“Then the apostles and the elders assembled to consider this matter. After there had been much debate, Peter stood up and said to them: ‘Brothers, you are aware that in the early days God made a choice among you, that by my mouth of the Gentiles would hear the gospel message and believe. And God, who knows the heart, testified to them by giving the Holy Spirit as He did to us. He made no distinction between us and them, cleansing their hearts by faith. Now then, why are you testing God by putting a yoke on the disciple’s necks that neither our ancestors nor we have been able to bear? On the contrary, we believe we are saved through the grace of the Lord Jesus in the same way they are.’” Acts 15:6-11 (HCSB)
In the Mishna (Jewish oral law), the term “yoke” is twofold. The first yoke, or requirement, is believing in God and His Kingdom. The second yoke is the requirement to fulfill the Torah. The second must follow the first. One does not believe in God because they pursue the Torah; they pursue the Torah because they believe in God.
From the Mishna: “For what reason does the Sh’ma precede the Va’hayah im shemoa? So that one should first accept upon oneself the yoke of the Kingdom of Heaven, and only after that accept upon oneself the yoke of the commandments." B’rakhot 2:2
When Peter spoke about the “yoke” of our forefathers and how they were all unable to bear it, he was directing his comments to the second yoke. Because the “Oral Torah” is “man’s opinion,” it cannot be esteemed at the level of God’s Torah, well-intended as many of the rabbis’ rules may have been. Simultaneously, Peter stressed the absolute necessity for both Jews and Gentiles to take up the first “yoke.” Salvation depends on believing in God and His Kingdom through faith in Messiah.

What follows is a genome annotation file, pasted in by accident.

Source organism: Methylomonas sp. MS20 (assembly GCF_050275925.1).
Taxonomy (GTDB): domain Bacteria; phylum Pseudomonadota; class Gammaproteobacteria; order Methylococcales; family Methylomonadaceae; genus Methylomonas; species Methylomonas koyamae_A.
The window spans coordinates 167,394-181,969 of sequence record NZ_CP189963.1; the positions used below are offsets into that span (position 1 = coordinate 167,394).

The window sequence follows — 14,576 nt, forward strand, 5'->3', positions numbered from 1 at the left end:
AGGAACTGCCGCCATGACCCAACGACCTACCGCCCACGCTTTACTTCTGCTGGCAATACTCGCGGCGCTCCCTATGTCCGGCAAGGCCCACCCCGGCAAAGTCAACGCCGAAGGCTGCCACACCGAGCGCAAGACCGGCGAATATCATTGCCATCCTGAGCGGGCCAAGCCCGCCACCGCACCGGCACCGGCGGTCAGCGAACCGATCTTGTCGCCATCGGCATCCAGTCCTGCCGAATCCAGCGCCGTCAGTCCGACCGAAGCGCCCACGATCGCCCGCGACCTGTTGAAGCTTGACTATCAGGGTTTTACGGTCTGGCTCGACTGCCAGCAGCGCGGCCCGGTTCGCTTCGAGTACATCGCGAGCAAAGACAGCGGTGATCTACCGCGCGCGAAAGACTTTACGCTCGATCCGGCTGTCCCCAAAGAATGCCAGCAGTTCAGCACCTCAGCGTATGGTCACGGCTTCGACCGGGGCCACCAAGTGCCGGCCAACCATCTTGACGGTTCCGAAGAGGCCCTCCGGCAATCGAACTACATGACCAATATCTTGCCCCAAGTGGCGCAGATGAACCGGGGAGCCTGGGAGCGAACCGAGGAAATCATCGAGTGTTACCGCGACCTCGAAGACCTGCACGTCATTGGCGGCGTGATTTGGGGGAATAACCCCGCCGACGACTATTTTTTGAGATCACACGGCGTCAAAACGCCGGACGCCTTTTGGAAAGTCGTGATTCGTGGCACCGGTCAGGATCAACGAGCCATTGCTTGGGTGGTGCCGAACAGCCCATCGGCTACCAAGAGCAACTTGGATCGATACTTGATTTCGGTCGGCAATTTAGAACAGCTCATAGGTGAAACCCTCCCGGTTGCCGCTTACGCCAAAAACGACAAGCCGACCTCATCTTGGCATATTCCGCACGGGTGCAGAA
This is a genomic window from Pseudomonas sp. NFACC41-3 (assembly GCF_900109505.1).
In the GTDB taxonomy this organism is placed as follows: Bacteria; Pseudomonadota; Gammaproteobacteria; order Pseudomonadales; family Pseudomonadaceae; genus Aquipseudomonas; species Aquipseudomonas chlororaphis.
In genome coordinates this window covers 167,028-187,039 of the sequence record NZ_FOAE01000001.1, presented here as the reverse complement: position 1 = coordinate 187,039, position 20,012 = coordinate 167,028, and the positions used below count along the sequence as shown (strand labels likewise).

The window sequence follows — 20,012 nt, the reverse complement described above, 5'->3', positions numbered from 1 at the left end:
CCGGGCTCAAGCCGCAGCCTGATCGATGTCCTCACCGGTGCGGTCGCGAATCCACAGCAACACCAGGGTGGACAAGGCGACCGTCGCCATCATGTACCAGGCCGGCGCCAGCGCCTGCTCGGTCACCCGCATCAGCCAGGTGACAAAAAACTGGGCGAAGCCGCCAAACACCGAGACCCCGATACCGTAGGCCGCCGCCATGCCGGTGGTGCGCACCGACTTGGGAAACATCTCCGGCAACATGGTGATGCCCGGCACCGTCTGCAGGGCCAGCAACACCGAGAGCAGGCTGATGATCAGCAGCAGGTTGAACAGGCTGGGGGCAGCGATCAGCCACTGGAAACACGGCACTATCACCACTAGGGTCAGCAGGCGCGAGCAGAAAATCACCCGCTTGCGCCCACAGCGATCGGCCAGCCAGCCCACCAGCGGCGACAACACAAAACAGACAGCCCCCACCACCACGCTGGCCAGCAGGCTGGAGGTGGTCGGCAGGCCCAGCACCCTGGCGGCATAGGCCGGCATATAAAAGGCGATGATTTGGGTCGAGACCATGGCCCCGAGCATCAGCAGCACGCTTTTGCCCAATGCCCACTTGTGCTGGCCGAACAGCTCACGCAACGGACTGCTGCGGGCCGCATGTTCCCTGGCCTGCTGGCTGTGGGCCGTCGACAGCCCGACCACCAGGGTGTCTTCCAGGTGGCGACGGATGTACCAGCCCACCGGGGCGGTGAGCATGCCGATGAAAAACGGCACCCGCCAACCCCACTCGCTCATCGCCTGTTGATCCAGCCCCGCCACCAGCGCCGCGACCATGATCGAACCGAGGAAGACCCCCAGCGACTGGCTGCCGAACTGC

Almost hidden in today’s passage is an (often uncomfortable) reality among the body of believers. From the very beginning of the Church, both Jews and Gentiles were equal in the eyes of God, as it pertains to salvation, while at the same time retaining separateness concerning worshipping cultures. Notice there is absolutely no debate about whether the Jewish believers (apostles included) should drop their Jewish identity and become like the new Gentile believers. The Jews continued worshipping as Jews, and the Gentiles remained unburdened by most of the culturally religious requirements of Judaism…both were equal in the eyes of God with respect to salvation.
As unspeakable as the Jewish demands on Gentiles to become “fully converted” Jews before salvation is the modern church’s assumption that Jews who receive salvation (through Jesus) must abandon their (now-redeemed) Torah pursuance.
The undeniable (and fully witnessed) event of Cornelius’ household conversion is unarticulated in Peter’s argument. They were saved and filled with the Spirit without being circumcised in the flesh, outwardly baptized, or having converted to Judaism. (Acts 10:44-48) Salvation is by grace, through faith, alone! (Ephesians 2:8-9)
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